Cecelia Mason

Eastern Panhandle Bureau Chief, Inside Appalachia Host

Cecelia Mason is West Virginia Public Broadcasting’s Eastern Panhandle Bureau Chief. Cecelia has worked in the Shepherd University bureau since December 1990 covering a variety of stories throughout the Eastern Panhandle and in Washington D.C. She can also be heard hosting Inside Appalachia.

Cecelia is a native West Virginian. She grew up in Fairmont where she graduated from Fairmont Senior High School and attended Fairmont State College for two years before transferring to Western Kentucky University where she received a Bachelor of Science degree in Journalism and Political Science.

Before joining West Virginia Public Broadcasting Cecelia worked in news departments at commercial radio stations in Bowling Green, Ky., Chattanooga, Tn., Knoxville, Tn., Wichita Falls, Tx., and Charles Town, W.Va. She also worked more than three years for a commercial television station in Lawton, Ok.

When she’s not covering news Cecelia teaches a news practicum class for Shepherd University’s Communications Department.

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Inside Appalachia
7:00 am
Sat January 4, 2014

Ky. Budget Looks Bleak, Changing W.Va. Politics, Acid Mine Drainage In Art, Annual Bird Count & More

Kentucky lawmakers face tough money decisions this year.

Is West Virginia moving from blue to red?

Some Pennsylvania artists find a good use for acid mine drainage.

And bird counters are documenting the winter population.

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Inside Appalachia
7:00 am
Sat December 28, 2013

Holiday Traditions and Stories From Appalachia

In this Holiday episode of Inside Appalachia West Virginia storyteller Karen Vuranch weaves some folk tales, The Allegheny Front's Reid Frazier discusses his children's penchant for eating snow and Roxy Todd of Traveling 219 shares the story of the Christmas Eve 1955 sighting of a mountain lion in Pocahontas County, W.Va.

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Threatened Tree
8:39 am
Mon December 23, 2013

Christmas Tree Species Disappearing in the Wild

Credit Mike Powell / The Nature Conservancy

One of the most enduring traditions for many families at Christmas is decorating a live tree but one variety of fir found in West Virginia that is a popular Christmas tree is struggling in the wild.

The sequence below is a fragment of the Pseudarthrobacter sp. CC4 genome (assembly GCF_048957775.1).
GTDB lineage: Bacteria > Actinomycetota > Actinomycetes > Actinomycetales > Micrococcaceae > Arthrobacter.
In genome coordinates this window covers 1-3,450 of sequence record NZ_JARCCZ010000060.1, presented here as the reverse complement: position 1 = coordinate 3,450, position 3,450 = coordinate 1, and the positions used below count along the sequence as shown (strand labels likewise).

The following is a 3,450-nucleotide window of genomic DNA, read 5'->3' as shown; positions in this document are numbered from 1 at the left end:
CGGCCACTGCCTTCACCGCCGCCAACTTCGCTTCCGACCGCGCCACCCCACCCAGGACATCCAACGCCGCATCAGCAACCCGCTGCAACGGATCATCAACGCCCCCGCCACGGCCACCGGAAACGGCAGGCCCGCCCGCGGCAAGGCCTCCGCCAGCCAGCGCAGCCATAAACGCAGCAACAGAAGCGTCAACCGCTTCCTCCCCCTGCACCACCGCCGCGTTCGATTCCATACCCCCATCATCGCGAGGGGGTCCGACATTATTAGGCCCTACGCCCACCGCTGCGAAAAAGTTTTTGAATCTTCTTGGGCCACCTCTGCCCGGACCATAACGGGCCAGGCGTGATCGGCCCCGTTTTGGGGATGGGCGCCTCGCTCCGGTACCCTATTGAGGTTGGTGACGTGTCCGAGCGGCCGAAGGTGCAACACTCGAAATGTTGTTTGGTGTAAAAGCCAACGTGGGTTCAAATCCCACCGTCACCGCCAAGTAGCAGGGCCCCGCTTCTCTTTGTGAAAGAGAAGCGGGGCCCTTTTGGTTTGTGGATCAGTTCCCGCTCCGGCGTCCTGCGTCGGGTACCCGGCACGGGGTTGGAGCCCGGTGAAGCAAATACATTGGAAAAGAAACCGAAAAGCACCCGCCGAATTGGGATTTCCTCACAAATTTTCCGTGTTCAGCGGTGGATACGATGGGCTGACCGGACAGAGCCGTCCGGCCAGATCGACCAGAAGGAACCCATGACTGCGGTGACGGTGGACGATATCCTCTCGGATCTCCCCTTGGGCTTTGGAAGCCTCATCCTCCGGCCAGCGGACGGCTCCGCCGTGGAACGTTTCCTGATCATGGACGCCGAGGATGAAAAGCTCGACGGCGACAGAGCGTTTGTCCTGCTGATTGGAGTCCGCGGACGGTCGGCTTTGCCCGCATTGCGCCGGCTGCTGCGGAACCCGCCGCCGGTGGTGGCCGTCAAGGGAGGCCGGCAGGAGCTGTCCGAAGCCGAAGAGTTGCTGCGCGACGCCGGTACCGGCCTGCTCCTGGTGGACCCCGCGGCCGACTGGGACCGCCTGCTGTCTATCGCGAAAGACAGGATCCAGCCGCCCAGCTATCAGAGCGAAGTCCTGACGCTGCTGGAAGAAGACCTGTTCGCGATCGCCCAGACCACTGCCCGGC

The Canaan fir is a type of Balsam found only in the highlands of West Virginia and Virginia. But many Christmas tree farms in the region also grow Canaan firs.

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Inside Appalachia
7:00 am
Sat December 21, 2013

Solving Acid Mine Drainage, W.Va. Music Hall of Fame Revisited, Resilient Land and More

There are some innovative ideas in Pennsylvania for cleaning acid mine drainage.

We revisit the West Virginia Music Hall of Fame induction ceremony.

Some resilient West Virginia land is saved from development.

And Way Out in West Virginia goes mobile.

Acid Mine Drainage and Fracking: Abandoned mines leach metals and other pollutants into Pennsylvania's streams. Could fracking be one way to clean up this water? Reid Frazier, of The Allegheny Front, reports.

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Conservation Easement
8:47 am
Fri December 20, 2013

Houses Won't Ever Be Built Here

This property on the Morgan-Hampshire County W.Va. line is now safe from future development.
Credit Cecelia Mason / West Virginia Public Broadcasting

Snow crunches under foot as Jim Baker gives a mid-December tour on about 170 acres his hunting club just acquired. The property sits along the Morgan-Hampshire County line in the shadow of Cacapon Mountain bordering Cacapon State Park.

“Basically some rolling hills at low elevations before you see the larger Cacapon Mountain in the background,” Baker said.  “It gives you an idea of what I call the diversity in topography around here.”